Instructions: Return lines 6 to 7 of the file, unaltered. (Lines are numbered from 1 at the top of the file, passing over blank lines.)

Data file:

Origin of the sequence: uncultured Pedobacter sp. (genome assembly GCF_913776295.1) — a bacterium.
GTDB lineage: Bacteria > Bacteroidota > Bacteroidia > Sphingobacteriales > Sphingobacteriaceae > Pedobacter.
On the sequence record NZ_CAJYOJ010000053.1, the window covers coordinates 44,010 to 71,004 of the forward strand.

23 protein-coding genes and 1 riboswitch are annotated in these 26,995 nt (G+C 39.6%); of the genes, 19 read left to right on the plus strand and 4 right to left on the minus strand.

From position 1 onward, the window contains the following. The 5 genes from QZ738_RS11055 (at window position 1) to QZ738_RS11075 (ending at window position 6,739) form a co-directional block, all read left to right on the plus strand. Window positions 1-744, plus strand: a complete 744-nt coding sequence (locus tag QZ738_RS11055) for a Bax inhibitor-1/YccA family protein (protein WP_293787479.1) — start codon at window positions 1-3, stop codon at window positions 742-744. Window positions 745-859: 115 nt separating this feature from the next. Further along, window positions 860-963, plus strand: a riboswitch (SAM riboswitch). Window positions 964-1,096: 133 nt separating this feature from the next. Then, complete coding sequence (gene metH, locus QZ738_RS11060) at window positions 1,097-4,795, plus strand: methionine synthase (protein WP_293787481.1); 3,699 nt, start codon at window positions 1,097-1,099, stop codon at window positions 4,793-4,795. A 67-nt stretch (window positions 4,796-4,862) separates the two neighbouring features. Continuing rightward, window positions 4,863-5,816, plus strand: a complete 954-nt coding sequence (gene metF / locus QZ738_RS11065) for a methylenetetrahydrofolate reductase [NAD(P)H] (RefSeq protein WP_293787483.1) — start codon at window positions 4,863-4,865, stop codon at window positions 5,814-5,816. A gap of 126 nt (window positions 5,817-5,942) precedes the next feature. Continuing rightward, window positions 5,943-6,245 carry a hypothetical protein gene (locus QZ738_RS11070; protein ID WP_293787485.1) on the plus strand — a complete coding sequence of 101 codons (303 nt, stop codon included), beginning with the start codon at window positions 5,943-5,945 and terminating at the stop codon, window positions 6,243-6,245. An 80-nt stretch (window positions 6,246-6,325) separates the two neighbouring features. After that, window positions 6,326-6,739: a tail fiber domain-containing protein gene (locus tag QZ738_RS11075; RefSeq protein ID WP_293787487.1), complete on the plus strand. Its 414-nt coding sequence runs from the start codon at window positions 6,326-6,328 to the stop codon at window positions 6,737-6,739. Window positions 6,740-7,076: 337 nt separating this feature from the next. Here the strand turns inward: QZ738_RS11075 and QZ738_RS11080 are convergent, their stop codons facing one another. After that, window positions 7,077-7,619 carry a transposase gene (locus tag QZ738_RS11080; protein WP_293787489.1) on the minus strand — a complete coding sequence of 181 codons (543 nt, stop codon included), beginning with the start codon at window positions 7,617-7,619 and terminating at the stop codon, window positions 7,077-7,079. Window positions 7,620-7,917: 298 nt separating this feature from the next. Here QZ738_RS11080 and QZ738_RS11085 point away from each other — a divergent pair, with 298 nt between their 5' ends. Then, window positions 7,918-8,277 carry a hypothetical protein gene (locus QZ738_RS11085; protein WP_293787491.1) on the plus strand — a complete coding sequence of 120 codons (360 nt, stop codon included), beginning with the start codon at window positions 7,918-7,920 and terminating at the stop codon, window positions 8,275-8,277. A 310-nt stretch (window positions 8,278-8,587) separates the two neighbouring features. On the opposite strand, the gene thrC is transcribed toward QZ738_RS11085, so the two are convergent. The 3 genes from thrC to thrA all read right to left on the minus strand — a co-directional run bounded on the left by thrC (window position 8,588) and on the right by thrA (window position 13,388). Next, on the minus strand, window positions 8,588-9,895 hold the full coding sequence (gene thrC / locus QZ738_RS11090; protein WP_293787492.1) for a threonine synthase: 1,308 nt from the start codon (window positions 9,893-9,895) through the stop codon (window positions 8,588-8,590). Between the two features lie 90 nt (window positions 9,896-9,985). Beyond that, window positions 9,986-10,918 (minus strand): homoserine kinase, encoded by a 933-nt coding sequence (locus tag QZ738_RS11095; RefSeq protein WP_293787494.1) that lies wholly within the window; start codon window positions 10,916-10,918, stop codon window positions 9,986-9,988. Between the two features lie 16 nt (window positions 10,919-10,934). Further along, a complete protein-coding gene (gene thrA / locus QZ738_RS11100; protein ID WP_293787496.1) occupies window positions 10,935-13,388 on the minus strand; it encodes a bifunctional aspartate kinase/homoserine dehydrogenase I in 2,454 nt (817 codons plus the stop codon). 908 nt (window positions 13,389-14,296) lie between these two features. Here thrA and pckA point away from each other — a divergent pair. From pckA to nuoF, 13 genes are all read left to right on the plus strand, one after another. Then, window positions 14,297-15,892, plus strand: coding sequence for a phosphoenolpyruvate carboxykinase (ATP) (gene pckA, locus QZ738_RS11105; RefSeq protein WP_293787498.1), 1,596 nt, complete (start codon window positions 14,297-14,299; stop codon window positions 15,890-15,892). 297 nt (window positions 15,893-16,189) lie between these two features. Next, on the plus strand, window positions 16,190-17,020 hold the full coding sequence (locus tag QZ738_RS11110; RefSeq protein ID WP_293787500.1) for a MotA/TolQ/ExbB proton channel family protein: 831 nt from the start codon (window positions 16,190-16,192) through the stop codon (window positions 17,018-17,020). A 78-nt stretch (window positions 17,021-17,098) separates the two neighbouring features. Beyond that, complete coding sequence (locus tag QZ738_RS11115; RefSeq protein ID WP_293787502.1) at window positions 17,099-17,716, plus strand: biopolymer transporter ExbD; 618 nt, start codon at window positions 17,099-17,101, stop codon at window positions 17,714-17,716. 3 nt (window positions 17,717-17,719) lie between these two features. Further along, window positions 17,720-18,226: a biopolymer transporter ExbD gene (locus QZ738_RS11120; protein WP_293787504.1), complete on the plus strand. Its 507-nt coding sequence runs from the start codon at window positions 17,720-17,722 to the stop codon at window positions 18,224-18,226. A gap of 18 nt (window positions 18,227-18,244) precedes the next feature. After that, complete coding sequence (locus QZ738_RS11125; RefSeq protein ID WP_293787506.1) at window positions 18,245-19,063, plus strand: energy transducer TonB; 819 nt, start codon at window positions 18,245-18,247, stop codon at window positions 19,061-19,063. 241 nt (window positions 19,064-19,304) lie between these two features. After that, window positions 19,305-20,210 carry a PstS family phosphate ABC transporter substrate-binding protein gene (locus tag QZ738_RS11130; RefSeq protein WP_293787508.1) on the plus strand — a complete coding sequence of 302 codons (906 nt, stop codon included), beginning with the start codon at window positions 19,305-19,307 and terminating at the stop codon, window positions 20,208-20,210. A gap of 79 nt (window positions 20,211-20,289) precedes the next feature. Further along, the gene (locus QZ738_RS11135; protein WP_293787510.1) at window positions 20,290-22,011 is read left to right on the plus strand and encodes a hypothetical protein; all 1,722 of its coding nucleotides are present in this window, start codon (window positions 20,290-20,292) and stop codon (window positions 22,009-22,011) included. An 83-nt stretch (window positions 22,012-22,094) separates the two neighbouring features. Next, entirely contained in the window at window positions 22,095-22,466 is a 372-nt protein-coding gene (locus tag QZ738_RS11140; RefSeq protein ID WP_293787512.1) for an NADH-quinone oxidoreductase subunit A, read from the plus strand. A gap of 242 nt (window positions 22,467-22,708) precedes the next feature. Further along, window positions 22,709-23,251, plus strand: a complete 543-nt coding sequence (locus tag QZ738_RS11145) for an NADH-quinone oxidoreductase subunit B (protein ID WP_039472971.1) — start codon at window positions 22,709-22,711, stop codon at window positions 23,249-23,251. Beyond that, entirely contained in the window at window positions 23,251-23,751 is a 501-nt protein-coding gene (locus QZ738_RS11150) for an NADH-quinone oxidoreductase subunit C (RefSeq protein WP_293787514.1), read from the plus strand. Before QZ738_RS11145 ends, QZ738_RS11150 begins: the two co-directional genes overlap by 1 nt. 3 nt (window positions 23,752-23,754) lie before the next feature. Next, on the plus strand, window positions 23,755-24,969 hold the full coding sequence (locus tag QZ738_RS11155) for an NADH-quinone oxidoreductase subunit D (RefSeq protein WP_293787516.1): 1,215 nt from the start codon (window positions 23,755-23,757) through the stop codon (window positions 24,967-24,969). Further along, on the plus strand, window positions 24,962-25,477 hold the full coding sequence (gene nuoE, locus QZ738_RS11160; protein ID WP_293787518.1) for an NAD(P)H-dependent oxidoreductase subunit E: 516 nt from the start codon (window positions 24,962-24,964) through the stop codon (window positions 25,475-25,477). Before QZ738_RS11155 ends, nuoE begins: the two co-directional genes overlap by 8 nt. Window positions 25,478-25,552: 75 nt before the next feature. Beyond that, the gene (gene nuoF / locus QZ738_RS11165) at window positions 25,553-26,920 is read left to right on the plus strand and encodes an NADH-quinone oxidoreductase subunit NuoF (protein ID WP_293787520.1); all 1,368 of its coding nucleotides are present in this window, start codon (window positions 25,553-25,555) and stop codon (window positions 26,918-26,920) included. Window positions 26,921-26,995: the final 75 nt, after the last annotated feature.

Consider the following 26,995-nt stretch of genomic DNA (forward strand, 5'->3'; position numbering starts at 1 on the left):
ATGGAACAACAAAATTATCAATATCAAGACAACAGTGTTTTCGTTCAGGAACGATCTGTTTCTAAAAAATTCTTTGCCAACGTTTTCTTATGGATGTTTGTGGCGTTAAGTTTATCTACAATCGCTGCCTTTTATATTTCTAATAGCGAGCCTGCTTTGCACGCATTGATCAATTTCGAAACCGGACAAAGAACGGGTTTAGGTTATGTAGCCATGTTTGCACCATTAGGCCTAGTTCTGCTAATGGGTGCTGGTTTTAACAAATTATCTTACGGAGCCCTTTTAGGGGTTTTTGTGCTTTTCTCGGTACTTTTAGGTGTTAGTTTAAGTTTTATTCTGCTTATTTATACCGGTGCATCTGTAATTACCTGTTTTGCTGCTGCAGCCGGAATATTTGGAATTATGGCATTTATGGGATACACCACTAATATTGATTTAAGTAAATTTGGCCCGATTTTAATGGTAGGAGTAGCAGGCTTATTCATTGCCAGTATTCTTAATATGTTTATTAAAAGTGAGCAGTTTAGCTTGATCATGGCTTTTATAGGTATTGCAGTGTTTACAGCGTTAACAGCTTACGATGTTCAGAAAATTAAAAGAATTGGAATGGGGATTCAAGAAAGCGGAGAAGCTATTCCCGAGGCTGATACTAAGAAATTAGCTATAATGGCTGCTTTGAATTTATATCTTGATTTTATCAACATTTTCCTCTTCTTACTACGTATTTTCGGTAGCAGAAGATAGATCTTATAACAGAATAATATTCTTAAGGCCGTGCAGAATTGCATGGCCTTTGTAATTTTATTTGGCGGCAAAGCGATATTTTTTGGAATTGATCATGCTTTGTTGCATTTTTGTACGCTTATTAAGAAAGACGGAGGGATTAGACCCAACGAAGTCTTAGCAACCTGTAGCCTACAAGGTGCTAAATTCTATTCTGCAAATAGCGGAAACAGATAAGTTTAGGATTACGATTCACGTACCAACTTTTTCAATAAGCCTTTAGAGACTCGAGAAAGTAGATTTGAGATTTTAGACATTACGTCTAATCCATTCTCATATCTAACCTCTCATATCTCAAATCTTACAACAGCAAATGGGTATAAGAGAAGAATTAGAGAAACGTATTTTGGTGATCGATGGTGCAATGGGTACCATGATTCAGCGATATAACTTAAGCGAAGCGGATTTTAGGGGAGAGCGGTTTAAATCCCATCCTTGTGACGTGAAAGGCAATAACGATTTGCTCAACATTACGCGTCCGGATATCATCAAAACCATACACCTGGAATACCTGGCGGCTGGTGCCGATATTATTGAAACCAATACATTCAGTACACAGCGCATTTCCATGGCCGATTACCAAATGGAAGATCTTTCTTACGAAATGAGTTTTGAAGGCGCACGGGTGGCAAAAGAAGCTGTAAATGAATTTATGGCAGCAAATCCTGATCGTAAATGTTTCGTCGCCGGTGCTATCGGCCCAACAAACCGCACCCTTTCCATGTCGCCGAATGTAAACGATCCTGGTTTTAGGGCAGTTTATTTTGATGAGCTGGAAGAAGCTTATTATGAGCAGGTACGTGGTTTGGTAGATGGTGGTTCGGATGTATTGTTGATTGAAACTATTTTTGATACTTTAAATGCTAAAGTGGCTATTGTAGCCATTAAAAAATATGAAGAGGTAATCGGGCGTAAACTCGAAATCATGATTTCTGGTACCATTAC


Consider the following 26,995-nt stretch of genomic DNA (forward strand, 5'->3'; position numbering starts at 1 on the left):
ATGGAACAACAAAATTATCAATATCAAGACAACAGTGTTTTCGTTCAGGAACGATCTGTTTCTAAAAAATTCTTTGCCAACGTTTTCTTATGGATGTTTGTGGCGTTAAGTTTATCTACAATCGCTGCCTTTTATATTTCTAATAGCGAGCCTGCTTTGCACGCATTGATCAATTTCGAAACCGGACAAAGAACGGGTTTAGGTTATGTAGCCATGTTTGCACCATTAGGCCTAGTTCTGCTAATGGGTGCTGGTTTTAACAAATTATCTTACGGAGCCCTTTTAGGGGTTTTTGTGCTTTTCTCGGTACTTTTAGGTGTTAGTTTAAGTTTTATTCTGCTTATTTATACCGGTGCATCTGTAATTACCTGTTTTGCTGCTGCAGCCGGAATATTTGGAATTATGGCATTTATGGGATACACCACTAATATTGATTTAAGTAAATTTGGCCCGATTTTAATGGTAGGAGTAGCAGGCTTATTCATTGCCAGTATTCTTAATATGTTTATTAAAAGTGAGCAGTTTAGCTTGATCATGGCTTTTATAGGTATTGCAGTGTTTACAGCGTTAACAGCTTACGATGTTCAGAAAATTAAAAGAATTGGAATGGGGATTCAAGAAAGCGGAGAAGCTATTCCCGAGGCTGATACTAAGAAATTAGCTATAATGGCTGCTTTGAATTTATATCTTGATTTTATCAACATTTTCCTCTTCTTACTACGTATTTTCGGTAGCAGAAGATAGATCTTATAACAGAATAATATTCTTAAGGCCGTGCAGAATTGCATGGCCTTTGTAATTTTATTTGGCGGCAAAGCGATATTTTTTGGAATTGATCATGCTTTGTTGCATTTTTGTACGCTTATTAAGAAAGACGGAGGGATTAGACCCAACGAAGTCTTAGCAACCTGTAGCCTACAAGGTGCTAAATTCTATTCTGCAAATAGCGGAAACAGATAAGTTTAGGATTACGATTCACGTACCAACTTTTTCAATAAGCCTTTAGAGACTCGAGAAAGTAGATTTGAGATTTTAGACATTACGTCTAATCCATTCTCATATCTAACCTCTCATATCTCAAATCTTACAACAGCAAATGGGTATAAGAGAAGAATTAGAGAAACGTATTTTGGTGATCGATGGTGCAATGGGTACCATGATTCAGCGATATAACTTAAGCGAAGCGGATTTTAGGGGAGAGCGGTTTAAATCCCATCCTTGTGACGTGAAAGGCAATAACGATTTGCTCAACATTACGCGTCCGGATATCATCAAAACCATACACCTGGAATACCTGGCGGCTGGTGCCGATATTATTGAAACCAATACATTCAGTACACAGCGCATTTCCATGGCCGATTACCAAATGGAAGATCTTTCTTACGAAATGAGTTTTGAAGGCGCACGGGTGGCAAAAGAAGCTGTAAATGAATTTATGGCAGCAAATCCTGATCGTAAATGTTTCGTCGCCGGTGCTATCGGCCCAACAAACCGCACCCTTTCCATGTCGCCGAATGTAAACGATCCTGGTTTTAGGGCAGTTTATTTTGATGAGCTGGAAGAAGCTTATTATGAGCAGGTACGTGGTTTGGTAGATGGTGGTTCGGATGTATTGTTGATTGAAACTATTTTTGATACTTTAAATGCTAAAGTGGCTATTGTAGCCATTAAAAAATATGAAGAGGTAATCGGGCGTAAACTCGAAATCATGATTTCTGGTACCATTAC